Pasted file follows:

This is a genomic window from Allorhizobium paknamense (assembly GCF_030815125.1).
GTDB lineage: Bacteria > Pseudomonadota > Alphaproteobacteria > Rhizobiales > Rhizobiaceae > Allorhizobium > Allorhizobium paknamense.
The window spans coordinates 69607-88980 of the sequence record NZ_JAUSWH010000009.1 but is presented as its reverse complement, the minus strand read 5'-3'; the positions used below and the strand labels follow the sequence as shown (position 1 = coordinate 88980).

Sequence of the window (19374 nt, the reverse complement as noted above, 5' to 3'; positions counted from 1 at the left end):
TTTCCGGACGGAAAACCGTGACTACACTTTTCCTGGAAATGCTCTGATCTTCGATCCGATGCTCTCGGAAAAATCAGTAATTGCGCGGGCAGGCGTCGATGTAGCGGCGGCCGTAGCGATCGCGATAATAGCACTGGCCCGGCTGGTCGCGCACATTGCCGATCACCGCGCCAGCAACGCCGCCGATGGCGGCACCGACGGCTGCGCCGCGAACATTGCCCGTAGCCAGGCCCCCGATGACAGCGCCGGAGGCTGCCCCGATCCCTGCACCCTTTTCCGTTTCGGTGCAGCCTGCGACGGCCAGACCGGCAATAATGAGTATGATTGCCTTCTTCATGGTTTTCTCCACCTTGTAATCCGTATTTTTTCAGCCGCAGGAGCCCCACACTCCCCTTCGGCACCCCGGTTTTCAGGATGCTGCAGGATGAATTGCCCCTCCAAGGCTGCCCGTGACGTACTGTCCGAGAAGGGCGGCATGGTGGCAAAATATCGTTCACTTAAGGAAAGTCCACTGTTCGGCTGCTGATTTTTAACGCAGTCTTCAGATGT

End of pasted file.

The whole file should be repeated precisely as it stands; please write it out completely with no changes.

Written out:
This is a genomic window from Allorhizobium paknamense (assembly GCF_030815125.1).
GTDB lineage: Bacteria > Pseudomonadota > Alphaproteobacteria > Rhizobiales > Rhizobiaceae > Allorhizobium > Allorhizobium paknamense.
The window spans coordinates 69607-88980 of the sequence record NZ_JAUSWH010000009.1 but is presented as its reverse complement, the minus strand read 5'-3'; the positions used below and the strand labels follow the sequence as shown (position 1 = coordinate 88980).

Sequence of the window (19374 nt, the reverse complement as noted above, 5' to 3'; positions counted from 1 at the left end):
TTTCCGGACGGAAAACCGTGACTACACTTTTCCTGGAAATGCTCTGATCTTCGATCCGATGCTCTCGGAAAAATCAGTAATTGCGCGGGCAGGCGTCGATGTAGCGGCGGCCGTAGCGATCGCGATAATAGCACTGGCCCGGCTGGTCGCGCACATTGCCGATCACCGCGCCAGCAACGCCGCCGATGGCGGCACCGACGGCTGCGCCGCGAACATTGCCCGTAGCCAGGCCCCCGATGACAGCGCCGGAGGCTGCCCCGATCCCTGCACCCTTTTCCGTTTCGGTGCAGCCTGCGACGGCCAGACCGGCAATAATGAGTATGATTGCCTTCTTCATGGTTTTCTCCACCTTGTAATCCGTATTTTTTCAGCCGCAGGAGCCCCACACTCCCCTTCGGCACCCCGGTTTTCAGGATGCTGCAGGATGAATTGCCCCTCCAAGGCTGCCCGTGACGTACTGTCCGAGAAGGGCGGCATGGTGGCAAAATATCGTTCACTTAAGGAAAGTCCACTGTTCGGCTGCTGATTTTTAACGCAGTCTTCAGATGT